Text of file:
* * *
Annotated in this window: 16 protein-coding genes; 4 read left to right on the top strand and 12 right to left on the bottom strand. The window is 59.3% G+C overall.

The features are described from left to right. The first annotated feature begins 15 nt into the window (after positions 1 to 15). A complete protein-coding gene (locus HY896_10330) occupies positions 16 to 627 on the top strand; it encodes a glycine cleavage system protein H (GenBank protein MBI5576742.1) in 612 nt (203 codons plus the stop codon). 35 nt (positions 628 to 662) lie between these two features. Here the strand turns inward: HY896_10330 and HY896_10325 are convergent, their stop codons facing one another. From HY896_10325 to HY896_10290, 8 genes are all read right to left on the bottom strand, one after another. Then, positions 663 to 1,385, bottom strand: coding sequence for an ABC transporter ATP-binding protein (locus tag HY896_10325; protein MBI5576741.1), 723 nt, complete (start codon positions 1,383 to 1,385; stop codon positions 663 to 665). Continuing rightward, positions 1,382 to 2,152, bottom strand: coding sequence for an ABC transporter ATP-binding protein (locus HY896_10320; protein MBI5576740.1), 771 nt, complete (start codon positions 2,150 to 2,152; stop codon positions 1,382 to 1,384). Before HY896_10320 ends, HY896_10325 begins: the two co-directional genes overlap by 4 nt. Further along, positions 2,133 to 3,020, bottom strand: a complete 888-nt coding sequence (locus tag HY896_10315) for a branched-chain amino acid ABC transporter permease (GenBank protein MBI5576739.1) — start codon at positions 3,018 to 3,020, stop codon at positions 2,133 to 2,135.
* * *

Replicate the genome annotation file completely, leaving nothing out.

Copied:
Annotated in this window: 16 protein-coding genes; 4 read left to right on the top strand and 12 right to left on the bottom strand. The window is 59.3% G+C overall.

The features are described from left to right. The first annotated feature begins 15 nt into the window (after positions 1 to 15). A complete protein-coding gene (locus HY896_10330) occupies positions 16 to 627 on the top strand; it encodes a glycine cleavage system protein H (GenBank protein MBI5576742.1) in 612 nt (203 codons plus the stop codon). 35 nt (positions 628 to 662) lie between these two features. Here the strand turns inward: HY896_10330 and HY896_10325 are convergent, their stop codons facing one another. From HY896_10325 to HY896_10290, 8 genes are all read right to left on the bottom strand, one after another. Then, positions 663 to 1,385, bottom strand: coding sequence for an ABC transporter ATP-binding protein (locus tag HY896_10325; protein MBI5576741.1), 723 nt, complete (start codon positions 1,383 to 1,385; stop codon positions 663 to 665). Continuing rightward, positions 1,382 to 2,152, bottom strand: coding sequence for an ABC transporter ATP-binding protein (locus HY896_10320; protein MBI5576740.1), 771 nt, complete (start codon positions 2,150 to 2,152; stop codon positions 1,382 to 1,384). Before HY896_10320 ends, HY896_10325 begins: the two co-directional genes overlap by 4 nt. Further along, positions 2,133 to 3,020, bottom strand: a complete 888-nt coding sequence (locus tag HY896_10315) for a branched-chain amino acid ABC transporter permease (GenBank protein MBI5576739.1) — start codon at positions 3,018 to 3,020, stop codon at positions 2,133 to 2,135.